It is very common to see children hopping on a bus to go to school in many parts of the world but not in Huoi Hua, Vietnam.
There is no public transport available in the mountainous region in Vietnam’s northern province let alone school buses to take children to their school every morning.
All the residents in Huoi Hua have is a huge plastic bag and that is what they usually use to ferry their children across the river to get to their school.
According to Vietnamese media, there are bamboo bridges built for the residents to cross the river to get to the other side.
However, during the rainy season, the bamboo bridges are almost impossible to be used and the river’s strong current makes it even unsafe for them to take rafts.
Nevertheless, it does not stop parents in Huoi Hua from sending their children to school every morning even if they have to place their children in an oversized plastic bag and carry them to the other side of the river.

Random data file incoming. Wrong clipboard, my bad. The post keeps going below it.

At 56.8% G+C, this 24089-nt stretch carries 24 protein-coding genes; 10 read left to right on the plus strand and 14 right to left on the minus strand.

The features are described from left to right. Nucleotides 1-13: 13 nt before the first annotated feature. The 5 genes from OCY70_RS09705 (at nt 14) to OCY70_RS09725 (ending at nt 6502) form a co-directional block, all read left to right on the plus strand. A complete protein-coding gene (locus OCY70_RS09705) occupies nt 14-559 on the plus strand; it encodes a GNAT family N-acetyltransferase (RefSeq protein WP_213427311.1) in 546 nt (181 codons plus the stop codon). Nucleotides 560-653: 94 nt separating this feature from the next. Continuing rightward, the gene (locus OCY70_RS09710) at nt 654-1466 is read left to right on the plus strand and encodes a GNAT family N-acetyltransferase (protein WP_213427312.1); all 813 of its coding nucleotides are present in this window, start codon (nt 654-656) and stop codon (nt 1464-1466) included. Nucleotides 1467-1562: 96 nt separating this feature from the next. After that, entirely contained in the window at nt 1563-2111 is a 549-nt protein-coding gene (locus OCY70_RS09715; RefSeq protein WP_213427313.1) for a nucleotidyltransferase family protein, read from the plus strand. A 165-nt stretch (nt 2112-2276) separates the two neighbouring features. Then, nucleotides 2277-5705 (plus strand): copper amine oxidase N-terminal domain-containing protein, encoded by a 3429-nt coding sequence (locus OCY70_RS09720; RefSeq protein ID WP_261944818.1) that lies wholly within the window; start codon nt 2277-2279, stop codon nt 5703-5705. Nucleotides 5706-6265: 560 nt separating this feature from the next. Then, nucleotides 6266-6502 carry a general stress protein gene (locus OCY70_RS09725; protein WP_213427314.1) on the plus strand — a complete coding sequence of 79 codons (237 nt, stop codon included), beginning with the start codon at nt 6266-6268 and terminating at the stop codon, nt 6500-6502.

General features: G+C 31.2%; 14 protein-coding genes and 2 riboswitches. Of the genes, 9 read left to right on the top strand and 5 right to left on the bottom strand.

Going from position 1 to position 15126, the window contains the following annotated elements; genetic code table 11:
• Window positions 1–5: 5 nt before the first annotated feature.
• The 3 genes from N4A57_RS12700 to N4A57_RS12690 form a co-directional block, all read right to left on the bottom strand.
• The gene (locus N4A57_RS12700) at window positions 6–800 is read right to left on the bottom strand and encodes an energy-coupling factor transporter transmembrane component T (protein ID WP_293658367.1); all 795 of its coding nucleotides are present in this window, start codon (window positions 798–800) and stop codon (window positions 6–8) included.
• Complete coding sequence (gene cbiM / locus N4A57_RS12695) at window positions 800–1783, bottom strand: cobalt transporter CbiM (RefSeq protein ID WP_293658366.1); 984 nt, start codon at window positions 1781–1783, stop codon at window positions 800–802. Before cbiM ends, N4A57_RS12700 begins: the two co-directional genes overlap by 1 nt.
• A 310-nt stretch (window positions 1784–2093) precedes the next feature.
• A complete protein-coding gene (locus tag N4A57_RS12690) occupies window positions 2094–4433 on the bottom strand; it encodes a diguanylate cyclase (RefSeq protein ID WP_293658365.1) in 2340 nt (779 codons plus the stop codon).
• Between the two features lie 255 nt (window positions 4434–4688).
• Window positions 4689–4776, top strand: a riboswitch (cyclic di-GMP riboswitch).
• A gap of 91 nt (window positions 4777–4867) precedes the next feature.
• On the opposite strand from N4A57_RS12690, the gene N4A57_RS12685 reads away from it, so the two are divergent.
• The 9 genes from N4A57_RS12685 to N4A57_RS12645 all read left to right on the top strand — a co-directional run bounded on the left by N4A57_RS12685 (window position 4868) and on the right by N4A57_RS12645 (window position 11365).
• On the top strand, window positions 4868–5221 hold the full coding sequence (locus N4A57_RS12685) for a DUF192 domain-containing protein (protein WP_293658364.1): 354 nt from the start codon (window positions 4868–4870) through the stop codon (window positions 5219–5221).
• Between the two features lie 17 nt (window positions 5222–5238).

Putting their children inside a plastic bag is the only way the parents can ensure that their children stay dry and safe for their school session.
Some proposals have been made to replace the bamboo bridges with other sturdier bridges. Unfortunately, due to the lack of funds and the nature of the village which can pose a great challenge to build new bridges have made the proposals nearly impossible to be approved so far.
The village also has another route that does not involve an oversized plastic bag and braving the river’s strong tides.
However, that means they have to embark on a five-hour walk journey on rough and rocky terrain.
The journey also means that the children have to spend the week at the school and can only return home during the weekend.
Apparently, residents in Huoi Hua are not the only ones who have to go to extra lengths just to send their children to school.
In footage which was captured in 2013, villagers in other parts of Vietnam also encounter similar situation.
It appears that until the wet season is over, they will have no choice but to put their children in a plastic bag and carry them to the other side of the river.